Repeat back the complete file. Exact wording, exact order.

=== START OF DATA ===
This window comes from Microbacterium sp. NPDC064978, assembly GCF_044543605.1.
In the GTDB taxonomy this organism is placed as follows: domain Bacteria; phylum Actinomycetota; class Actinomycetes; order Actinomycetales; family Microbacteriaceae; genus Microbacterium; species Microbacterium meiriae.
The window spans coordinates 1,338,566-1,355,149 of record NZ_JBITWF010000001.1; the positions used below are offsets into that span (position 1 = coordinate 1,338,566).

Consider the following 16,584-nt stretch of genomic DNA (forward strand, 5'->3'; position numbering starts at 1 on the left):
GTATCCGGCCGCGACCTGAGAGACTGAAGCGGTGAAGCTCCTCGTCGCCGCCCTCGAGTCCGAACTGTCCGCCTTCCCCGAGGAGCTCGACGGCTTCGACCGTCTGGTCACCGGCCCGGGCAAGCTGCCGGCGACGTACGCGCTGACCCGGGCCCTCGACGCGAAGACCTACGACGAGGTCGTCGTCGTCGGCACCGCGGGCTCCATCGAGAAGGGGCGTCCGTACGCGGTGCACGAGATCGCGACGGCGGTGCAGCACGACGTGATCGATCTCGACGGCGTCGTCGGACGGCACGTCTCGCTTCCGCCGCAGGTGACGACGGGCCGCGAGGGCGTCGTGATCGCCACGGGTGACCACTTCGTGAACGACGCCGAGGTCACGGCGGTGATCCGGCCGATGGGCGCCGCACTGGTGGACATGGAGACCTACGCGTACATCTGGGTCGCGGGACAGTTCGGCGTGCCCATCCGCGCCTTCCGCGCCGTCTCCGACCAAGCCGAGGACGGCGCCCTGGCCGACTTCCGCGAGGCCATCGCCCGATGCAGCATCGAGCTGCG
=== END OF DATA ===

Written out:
This window comes from Microbacterium sp. NPDC064978, assembly GCF_044543605.1.
In the GTDB taxonomy this organism is placed as follows: domain Bacteria; phylum Actinomycetota; class Actinomycetes; order Actinomycetales; family Microbacteriaceae; genus Microbacterium; species Microbacterium meiriae.
The window spans coordinates 1,338,566-1,355,149 of record NZ_JBITWF010000001.1; the positions used below are offsets into that span (position 1 = coordinate 1,338,566).

Consider the following 16,584-nt stretch of genomic DNA (forward strand, 5'->3'; position numbering starts at 1 on the left):
GTATCCGGCCGCGACCTGAGAGACTGAAGCGGTGAAGCTCCTCGTCGCCGCCCTCGAGTCCGAACTGTCCGCCTTCCCCGAGGAGCTCGACGGCTTCGACCGTCTGGTCACCGGCCCGGGCAAGCTGCCGGCGACGTACGCGCTGACCCGGGCCCTCGACGCGAAGACCTACGACGAGGTCGTCGTCGTCGGCACCGCGGGCTCCATCGAGAAGGGGCGTCCGTACGCGGTGCACGAGATCGCGACGGCGGTGCAGCACGACGTGATCGATCTCGACGGCGTCGTCGGACGGCACGTCTCGCTTCCGCCGCAGGTGACGACGGGCCGCGAGGGCGTCGTGATCGCCACGGGTGACCACTTCGTGAACGACGCCGAGGTCACGGCGGTGATCCGGCCGATGGGCGCCGCACTGGTGGACATGGAGACCTACGCGTACATCTGGGTCGCGGGACAGTTCGGCGTGCCCATCCGCGCCTTCCGCGCCGTCTCCGACCAAGCCGAGGACGGCGCCCTGGCCGACTTCCGCGAGGCCATCGCCCGATGCAGCATCGAGCTGCG